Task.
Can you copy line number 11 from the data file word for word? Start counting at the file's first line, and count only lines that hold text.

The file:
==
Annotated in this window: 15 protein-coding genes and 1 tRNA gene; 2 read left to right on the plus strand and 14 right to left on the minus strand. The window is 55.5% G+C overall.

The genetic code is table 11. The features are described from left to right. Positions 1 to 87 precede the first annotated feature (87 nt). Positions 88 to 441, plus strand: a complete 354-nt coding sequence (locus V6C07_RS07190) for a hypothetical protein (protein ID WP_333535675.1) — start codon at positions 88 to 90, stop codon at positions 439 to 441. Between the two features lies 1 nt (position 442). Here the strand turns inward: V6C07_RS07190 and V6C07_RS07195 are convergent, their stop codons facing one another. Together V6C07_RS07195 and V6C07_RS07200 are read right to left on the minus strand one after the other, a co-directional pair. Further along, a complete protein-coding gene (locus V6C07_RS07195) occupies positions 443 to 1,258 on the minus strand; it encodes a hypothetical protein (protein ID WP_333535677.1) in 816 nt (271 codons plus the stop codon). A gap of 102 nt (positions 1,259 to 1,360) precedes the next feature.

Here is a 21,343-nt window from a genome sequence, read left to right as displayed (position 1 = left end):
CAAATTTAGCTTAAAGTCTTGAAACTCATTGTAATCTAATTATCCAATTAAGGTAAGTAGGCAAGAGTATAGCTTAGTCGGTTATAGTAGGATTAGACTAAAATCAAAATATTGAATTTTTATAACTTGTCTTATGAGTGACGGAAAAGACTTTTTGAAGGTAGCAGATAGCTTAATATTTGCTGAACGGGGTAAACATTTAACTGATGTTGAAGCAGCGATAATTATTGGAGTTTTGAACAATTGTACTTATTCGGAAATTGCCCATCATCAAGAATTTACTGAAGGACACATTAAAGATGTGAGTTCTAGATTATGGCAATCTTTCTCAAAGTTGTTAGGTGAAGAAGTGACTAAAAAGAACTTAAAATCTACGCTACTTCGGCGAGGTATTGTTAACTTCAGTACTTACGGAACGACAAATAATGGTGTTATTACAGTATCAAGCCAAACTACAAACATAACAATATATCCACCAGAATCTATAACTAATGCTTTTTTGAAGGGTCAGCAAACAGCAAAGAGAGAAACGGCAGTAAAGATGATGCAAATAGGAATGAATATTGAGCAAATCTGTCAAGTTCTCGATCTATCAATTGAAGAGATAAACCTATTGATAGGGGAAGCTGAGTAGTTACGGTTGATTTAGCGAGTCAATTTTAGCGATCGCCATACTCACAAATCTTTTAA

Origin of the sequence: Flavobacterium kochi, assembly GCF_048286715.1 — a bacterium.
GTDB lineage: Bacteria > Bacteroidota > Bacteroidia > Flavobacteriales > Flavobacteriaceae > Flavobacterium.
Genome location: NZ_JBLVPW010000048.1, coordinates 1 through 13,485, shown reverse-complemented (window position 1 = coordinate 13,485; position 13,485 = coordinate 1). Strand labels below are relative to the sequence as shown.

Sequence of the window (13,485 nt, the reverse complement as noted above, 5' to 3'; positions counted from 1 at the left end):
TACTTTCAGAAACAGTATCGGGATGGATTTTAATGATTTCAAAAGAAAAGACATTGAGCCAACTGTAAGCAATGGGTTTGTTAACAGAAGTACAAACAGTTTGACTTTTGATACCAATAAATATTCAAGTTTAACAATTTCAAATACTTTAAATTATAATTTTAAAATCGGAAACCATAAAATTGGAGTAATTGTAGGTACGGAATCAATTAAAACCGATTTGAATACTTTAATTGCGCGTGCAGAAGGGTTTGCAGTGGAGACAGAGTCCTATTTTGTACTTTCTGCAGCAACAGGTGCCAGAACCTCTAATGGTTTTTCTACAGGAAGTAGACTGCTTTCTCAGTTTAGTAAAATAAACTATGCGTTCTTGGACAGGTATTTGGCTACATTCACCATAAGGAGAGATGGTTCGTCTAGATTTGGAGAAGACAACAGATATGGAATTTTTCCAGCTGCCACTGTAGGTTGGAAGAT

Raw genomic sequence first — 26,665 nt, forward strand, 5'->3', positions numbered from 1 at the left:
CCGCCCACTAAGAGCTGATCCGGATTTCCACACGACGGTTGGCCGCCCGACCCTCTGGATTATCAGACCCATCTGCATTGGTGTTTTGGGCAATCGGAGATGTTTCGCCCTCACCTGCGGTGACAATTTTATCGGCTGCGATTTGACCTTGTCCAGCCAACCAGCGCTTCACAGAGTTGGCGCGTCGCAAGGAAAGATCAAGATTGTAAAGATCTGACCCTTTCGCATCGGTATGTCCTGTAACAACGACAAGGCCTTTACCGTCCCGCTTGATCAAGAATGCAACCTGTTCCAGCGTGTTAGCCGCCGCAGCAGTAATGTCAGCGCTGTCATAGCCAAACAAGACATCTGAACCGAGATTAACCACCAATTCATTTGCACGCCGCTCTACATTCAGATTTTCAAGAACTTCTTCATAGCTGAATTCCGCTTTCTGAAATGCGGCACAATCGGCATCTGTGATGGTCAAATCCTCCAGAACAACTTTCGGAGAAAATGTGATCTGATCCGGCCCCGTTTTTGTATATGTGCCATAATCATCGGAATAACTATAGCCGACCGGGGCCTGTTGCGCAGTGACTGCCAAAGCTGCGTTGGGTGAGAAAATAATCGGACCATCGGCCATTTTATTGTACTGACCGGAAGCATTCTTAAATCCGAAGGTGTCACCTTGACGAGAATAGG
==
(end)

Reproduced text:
CCGCCCACTAAGAGCTGATCCGGATTTCCACACGACGGTTGGCCGCCCGACCCTCTGGATTATCAGACCCATCTGCATTGGTGTTTTGGGCAATCGGAGATGTTTCGCCCTCACCTGCGGTGACAATTTTATCGGCTGCGATTTGACCTTGTCCAGCCAACCAGCGCTTCACAGAGTTGGCGCGTCGCAAGGAAAGATCAAGATTGTAAAGATCTGACCCTTTCGCATCGGTATGTCCTGTAACAACGACAAGGCCTTTACCGTCCCGCTTGATCAAGAATGCAACCTGTTCCAGCGTGTTAGCCGCCGCAGCAGTAATGTCAGCGCTGTCATAGCCAAACAAGACATCTGAACCGAGATTAACCACCAATTCATTTGCACGCCGCTCTACATTCAGATTTTCAAGAACTTCTTCATAGCTGAATTCCGCTTTCTGAAATGCGGCACAATCGGCATCTGTGATGGTCAAATCCTCCAGAACAACTTTCGGAGAAAATGTGATCTGATCCGGCCCCGTTTTTGTATATGTGCCATAATCATCGGAATAACTATAGCCGACCGGGGCCTGTTGCGCAGTGACTGCCAAAGCTGCGTTGGGTGAGAAAATAATCGGACCATCGGCCATTTTATTGTACTGACCGGAAGCATTCTTAAATCCGAAGGTGTCACCTTGACGAGAATAGG